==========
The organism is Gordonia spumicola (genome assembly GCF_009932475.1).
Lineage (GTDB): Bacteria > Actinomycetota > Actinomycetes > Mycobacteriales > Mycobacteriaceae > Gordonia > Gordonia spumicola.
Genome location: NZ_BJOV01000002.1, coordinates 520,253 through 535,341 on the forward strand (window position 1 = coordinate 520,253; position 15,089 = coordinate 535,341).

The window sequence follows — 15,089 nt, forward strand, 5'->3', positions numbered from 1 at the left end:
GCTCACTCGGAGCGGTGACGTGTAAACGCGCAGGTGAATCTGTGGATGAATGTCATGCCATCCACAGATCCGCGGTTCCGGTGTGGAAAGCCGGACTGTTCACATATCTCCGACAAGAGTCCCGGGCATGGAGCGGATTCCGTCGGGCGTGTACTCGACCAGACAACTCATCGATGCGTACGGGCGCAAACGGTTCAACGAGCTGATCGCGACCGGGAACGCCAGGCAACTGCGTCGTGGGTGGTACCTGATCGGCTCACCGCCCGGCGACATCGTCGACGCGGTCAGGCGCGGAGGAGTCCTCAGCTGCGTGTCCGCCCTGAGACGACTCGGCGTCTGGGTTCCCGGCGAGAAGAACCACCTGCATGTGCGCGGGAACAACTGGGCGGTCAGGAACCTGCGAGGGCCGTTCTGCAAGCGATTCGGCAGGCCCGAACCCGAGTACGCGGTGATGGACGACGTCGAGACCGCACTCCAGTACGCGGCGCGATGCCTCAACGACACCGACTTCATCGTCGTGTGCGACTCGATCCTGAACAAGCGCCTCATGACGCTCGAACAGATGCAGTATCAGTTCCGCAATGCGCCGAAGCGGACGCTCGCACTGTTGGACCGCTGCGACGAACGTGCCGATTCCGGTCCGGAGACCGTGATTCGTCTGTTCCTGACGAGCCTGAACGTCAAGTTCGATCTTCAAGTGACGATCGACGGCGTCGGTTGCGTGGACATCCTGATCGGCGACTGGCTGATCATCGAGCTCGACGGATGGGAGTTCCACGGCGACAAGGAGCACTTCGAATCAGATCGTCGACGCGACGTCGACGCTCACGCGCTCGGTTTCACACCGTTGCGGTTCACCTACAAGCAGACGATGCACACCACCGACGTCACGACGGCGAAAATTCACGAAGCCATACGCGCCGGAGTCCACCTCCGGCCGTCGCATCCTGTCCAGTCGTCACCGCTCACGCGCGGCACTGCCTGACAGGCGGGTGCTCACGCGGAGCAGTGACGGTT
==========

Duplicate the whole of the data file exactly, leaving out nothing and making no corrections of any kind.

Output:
The organism is Gordonia spumicola (genome assembly GCF_009932475.1).
Lineage (GTDB): Bacteria > Actinomycetota > Actinomycetes > Mycobacteriales > Mycobacteriaceae > Gordonia > Gordonia spumicola.
Genome location: NZ_BJOV01000002.1, coordinates 520,253 through 535,341 on the forward strand (window position 1 = coordinate 520,253; position 15,089 = coordinate 535,341).

The window sequence follows — 15,089 nt, forward strand, 5'->3', positions numbered from 1 at the left end:
GCTCACTCGGAGCGGTGACGTGTAAACGCGCAGGTGAATCTGTGGATGAATGTCATGCCATCCACAGATCCGCGGTTCCGGTGTGGAAAGCCGGACTGTTCACATATCTCCGACAAGAGTCCCGGGCATGGAGCGGATTCCGTCGGGCGTGTACTCGACCAGACAACTCATCGATGCGTACGGGCGCAAACGGTTCAACGAGCTGATCGCGACCGGGAACGCCAGGCAACTGCGTCGTGGGTGGTACCTGATCGGCTCACCGCCCGGCGACATCGTCGACGCGGTCAGGCGCGGAGGAGTCCTCAGCTGCGTGTCCGCCCTGAGACGACTCGGCGTCTGGGTTCCCGGCGAGAAGAACCACCTGCATGTGCGCGGGAACAACTGGGCGGTCAGGAACCTGCGAGGGCCGTTCTGCAAGCGATTCGGCAGGCCCGAACCCGAGTACGCGGTGATGGACGACGTCGAGACCGCACTCCAGTACGCGGCGCGATGCCTCAACGACACCGACTTCATCGTCGTGTGCGACTCGATCCTGAACAAGCGCCTCATGACGCTCGAACAGATGCAGTATCAGTTCCGCAATGCGCCGAAGCGGACGCTCGCACTGTTGGACCGCTGCGACGAACGTGCCGATTCCGGTCCGGAGACCGTGATTCGTCTGTTCCTGACGAGCCTGAACGTCAAGTTCGATCTTCAAGTGACGATCGACGGCGTCGGTTGCGTGGACATCCTGATCGGCGACTGGCTGATCATCGAGCTCGACGGATGGGAGTTCCACGGCGACAAGGAGCACTTCGAATCAGATCGTCGACGCGACGTCGACGCTCACGCGCTCGGTTTCACACCGTTGCGGTTCACCTACAAGCAGACGATGCACACCACCGACGTCACGACGGCGAAAATTCACGAAGCCATACGCGCCGGAGTCCACCTCCGGCCGTCGCATCCTGTCCAGTCGTCACCGCTCACGCGCGGCACTGCCTGACAGGCGGGTGCTCACGCGGAGCAGTGACGGTT